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The Dancing Rabbi 

          As you might imagine, the experience didn’t particularly endear that community to me

AS a young teenager, I learned in a yeshivah that was part of a different community than the one my family belongs to. I can’t identify the yeshivah or any of the communities involved, because the experience was not a pleasant one; the boys attacked my community and mocked its ways, mercilessly, as proud, immature young men will do. I tried to defend my minhagim and gedolim along with the other boys from a similar background, but we were quite outgunned. In exchanges like these, numbers make a difference. Every time I made a passionate argument in our favor, the others would just laugh. What could I do?

As you might imagine, the experience didn’t particularly endear that community to me. I never completely forgave these boys or this community. Though I try to be accepting, loving, and open-minded to all kehillos and mesoros, I had developed a cynicism toward this particular group. I really tried — and still try — to rise above it. Let old gripes die, move on — no one is perfect. And ahavas Yisrael is so important. But…

One evening a few years ago, I was at a family wedding, and I noticed the chassan’s rosh yeshivah dancing with him. This rosh yeshivah clearly belonged to the same community as my yeshivah classmates. He was dancing energetically, surrounded by his students, but there was no mistaking the grimace on his face.

The cynic inside me latched onto that. For all this rosh yeshivah’s apparent love for his talmidim, his show of dancing in the chassan’s honor, the prospect of a distinguished person like himself dancing for a young “shnook” pained him. He could pretend to dance with enthusiasm, but he couldn’t prevent his true feelings from showing. So insisted the voice calling out from a wounded place deep inside me.

Fast-forward several years.

One day , the tragic news hit the Jewish community: A respected but relatively young rosh yeshivah had passed away after a prolonged battle with cancer. It was the rosh yeshivah I had seen dancing a few years prior. To be honest, I didn’t identify very strongly with him, his yeshivah, his standing in the frum world, or the loss of his passing. The whole story occupied a peripheral space in my consciousness, at most.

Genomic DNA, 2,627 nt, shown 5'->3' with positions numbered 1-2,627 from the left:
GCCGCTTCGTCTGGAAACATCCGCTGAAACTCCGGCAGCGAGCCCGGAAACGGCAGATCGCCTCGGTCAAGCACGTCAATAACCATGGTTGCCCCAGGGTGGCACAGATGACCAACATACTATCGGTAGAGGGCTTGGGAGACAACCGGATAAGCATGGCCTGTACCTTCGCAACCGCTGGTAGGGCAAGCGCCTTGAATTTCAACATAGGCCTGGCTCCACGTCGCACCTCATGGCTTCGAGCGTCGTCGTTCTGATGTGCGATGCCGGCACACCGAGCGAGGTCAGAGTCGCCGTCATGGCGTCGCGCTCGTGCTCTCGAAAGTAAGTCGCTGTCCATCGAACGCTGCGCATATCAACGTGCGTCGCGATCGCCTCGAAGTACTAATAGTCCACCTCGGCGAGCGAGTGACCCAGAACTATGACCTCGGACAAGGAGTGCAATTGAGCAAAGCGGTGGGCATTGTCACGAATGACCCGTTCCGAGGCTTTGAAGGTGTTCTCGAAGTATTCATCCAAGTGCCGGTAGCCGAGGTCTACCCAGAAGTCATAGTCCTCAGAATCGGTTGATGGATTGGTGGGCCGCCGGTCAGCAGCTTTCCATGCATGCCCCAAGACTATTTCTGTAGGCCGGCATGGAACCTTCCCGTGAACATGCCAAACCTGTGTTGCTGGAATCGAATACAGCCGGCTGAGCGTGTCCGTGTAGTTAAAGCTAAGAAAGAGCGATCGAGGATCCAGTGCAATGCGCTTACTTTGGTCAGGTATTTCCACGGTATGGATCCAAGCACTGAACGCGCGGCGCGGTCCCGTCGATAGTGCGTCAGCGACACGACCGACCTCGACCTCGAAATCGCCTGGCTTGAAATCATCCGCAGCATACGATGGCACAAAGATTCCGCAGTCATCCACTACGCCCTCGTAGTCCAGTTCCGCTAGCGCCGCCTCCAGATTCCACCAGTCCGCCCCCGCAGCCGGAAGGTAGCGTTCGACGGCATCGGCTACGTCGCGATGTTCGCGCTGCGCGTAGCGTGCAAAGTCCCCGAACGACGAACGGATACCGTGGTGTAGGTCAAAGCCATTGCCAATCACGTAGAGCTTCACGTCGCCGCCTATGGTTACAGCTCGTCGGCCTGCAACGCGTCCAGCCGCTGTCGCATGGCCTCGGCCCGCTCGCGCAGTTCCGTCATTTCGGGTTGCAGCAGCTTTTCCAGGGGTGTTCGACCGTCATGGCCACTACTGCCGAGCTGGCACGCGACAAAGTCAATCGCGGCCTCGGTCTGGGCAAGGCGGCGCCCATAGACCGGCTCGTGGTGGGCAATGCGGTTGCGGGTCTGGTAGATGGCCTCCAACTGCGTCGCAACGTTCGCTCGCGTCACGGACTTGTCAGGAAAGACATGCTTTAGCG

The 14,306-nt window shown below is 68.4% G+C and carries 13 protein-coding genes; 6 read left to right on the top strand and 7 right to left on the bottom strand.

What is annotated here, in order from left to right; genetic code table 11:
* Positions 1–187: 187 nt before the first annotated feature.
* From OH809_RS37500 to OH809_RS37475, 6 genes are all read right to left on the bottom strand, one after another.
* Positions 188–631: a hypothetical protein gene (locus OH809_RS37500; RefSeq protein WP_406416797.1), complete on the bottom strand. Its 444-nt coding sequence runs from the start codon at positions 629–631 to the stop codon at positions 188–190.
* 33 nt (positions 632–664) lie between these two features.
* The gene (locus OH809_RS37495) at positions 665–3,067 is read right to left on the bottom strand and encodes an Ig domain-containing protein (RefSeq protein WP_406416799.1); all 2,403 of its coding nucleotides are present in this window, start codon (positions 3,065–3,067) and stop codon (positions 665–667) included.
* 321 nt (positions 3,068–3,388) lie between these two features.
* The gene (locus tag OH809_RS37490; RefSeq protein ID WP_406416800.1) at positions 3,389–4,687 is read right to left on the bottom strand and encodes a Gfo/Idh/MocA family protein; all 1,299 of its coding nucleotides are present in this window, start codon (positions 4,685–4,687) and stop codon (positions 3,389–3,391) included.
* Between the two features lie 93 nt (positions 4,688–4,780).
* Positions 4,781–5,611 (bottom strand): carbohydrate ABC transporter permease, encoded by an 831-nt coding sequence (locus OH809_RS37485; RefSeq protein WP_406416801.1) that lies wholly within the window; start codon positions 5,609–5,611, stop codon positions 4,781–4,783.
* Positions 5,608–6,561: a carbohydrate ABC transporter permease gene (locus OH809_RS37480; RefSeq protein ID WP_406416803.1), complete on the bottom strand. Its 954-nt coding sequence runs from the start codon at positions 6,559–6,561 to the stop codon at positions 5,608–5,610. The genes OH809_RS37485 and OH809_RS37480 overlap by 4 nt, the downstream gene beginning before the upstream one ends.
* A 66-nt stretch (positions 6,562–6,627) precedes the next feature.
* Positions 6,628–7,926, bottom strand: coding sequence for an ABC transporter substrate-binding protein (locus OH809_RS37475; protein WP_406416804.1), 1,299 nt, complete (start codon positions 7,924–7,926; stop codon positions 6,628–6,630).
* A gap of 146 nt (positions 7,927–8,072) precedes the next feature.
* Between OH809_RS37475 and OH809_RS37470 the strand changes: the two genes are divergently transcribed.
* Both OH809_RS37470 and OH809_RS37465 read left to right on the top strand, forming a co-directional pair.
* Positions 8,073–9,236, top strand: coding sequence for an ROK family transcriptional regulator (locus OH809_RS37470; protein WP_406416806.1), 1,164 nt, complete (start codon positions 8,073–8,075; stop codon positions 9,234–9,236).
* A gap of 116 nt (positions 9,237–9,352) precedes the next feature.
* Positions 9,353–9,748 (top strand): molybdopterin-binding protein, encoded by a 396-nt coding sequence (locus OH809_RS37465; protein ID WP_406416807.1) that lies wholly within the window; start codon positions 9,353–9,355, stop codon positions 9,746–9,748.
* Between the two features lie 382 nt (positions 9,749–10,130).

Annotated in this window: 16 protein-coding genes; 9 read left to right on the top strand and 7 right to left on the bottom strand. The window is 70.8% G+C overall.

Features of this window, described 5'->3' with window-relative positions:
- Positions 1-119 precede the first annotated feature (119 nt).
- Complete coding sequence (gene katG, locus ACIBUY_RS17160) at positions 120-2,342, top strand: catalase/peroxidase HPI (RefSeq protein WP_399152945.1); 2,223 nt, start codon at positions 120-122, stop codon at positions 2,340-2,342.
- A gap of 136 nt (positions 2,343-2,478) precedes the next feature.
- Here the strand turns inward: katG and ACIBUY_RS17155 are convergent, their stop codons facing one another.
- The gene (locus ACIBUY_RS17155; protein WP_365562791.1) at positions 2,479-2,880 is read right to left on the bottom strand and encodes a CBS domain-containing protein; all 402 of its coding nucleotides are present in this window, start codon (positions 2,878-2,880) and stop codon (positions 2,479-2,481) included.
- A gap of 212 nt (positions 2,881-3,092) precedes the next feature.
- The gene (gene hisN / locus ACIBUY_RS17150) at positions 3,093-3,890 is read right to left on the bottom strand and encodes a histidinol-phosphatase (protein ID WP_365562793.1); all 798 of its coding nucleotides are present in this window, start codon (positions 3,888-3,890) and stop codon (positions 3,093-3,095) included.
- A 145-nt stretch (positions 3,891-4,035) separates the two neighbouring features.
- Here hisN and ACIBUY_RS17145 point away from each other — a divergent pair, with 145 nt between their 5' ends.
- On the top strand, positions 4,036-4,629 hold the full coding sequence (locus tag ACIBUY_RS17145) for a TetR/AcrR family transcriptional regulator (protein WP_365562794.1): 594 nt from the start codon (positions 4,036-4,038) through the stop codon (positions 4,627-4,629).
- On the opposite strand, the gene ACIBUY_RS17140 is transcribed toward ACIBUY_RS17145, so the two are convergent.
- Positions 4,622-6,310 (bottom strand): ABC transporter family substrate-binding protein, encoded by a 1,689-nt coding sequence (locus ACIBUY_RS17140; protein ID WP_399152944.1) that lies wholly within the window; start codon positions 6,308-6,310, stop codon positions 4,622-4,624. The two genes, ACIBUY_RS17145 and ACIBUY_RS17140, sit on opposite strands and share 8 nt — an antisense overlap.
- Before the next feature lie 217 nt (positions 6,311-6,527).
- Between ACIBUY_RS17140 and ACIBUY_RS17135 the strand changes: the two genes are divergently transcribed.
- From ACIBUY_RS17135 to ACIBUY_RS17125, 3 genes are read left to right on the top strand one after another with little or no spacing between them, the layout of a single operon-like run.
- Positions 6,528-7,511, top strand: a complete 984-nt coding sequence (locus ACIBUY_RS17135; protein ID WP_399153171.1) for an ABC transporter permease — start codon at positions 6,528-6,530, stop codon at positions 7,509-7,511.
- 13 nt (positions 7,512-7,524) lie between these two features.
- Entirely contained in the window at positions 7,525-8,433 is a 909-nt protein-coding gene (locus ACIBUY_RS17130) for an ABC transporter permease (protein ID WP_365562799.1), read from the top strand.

But then, something clicked. This rosh yeshivah had been sick for a number of years, and it was not made public knowledge. That meant that the night I saw him dancing with a grimace on his face, he was probably already suffering from cancer, from the painful treatments, and from the side effects. And that meant that he was likely grimacing not from the discomfort of having to lower himself before his young talmid, but rather from sheer physical pain. He was dancing in spite of what his body felt. And that meant… that I was wrong. I had judged the rosh yeshivah unfavorably — and I had completely misread the situation.

I haven’t completely eradicated every last trace of the hurt from my yeshivah years. But this experience did alter something inside me, hopefully permanently. True, people are imperfect. And there is no justification for someone attacking your community, your source, and your roots. But those actions aren’t that person’s whole story, and it certainly doesn’t justify doing the exact same thing back.

And so, every so often, when I am tempted to bash some quirk of that community, I remember the rosh yeshivah who danced with his students despite his cancer, a man who was great despite being different from me, and I do my part: I don’t judge.


(Originally featured in Mishpacha, Issue 936)

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